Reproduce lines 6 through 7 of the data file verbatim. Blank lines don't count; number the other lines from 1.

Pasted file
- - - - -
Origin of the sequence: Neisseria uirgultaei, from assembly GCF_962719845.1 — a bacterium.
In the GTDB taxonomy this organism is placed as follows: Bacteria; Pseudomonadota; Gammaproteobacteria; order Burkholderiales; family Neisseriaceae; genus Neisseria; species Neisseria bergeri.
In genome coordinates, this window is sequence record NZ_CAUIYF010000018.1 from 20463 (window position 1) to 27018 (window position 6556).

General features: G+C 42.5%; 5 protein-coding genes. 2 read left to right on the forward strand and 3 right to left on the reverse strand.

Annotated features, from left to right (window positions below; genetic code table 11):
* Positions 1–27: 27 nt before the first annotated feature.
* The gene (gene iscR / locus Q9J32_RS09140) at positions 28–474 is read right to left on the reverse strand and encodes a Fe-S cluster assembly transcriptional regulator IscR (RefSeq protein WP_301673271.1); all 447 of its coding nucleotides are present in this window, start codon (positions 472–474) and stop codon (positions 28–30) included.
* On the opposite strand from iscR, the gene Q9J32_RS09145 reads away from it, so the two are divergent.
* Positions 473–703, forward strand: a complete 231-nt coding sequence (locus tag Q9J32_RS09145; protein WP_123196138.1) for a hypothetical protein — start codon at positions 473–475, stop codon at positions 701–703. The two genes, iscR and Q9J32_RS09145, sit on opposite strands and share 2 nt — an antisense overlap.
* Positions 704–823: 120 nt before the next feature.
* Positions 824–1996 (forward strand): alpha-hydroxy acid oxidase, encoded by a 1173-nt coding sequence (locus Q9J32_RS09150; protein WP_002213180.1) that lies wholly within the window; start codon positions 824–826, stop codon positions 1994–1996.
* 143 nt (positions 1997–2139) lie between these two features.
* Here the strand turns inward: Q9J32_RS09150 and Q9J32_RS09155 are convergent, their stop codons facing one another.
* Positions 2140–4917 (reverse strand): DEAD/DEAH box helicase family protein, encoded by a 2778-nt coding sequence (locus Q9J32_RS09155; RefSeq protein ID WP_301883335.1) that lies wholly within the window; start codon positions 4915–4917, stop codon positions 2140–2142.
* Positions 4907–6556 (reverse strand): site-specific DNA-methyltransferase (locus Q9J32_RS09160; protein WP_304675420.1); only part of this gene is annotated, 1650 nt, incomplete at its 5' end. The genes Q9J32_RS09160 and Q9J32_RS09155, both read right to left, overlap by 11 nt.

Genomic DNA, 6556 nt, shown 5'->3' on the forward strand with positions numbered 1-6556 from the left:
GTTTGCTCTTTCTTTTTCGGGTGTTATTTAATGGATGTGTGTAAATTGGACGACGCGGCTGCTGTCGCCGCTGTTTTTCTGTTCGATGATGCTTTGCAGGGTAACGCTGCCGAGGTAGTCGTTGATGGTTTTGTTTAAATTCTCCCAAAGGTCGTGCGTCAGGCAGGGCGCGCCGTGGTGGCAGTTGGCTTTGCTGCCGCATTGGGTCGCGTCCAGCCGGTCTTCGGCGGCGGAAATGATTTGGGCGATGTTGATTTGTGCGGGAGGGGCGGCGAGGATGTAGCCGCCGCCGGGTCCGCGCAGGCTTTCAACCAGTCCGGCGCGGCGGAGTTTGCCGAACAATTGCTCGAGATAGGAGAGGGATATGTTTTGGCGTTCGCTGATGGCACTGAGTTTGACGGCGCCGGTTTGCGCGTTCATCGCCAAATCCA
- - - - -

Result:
* Positions 1–27: 27 nt before the first annotated feature.
* The gene (gene iscR / locus Q9J32_RS09140) at positions 28–474 is read right to left on the reverse strand and encodes a Fe-S cluster assembly transcriptional regulator IscR (RefSeq protein WP_301673271.1); all 447 of its coding nucleotides are present in this window, start codon (positions 472–474) and stop codon (positions 28–30) included.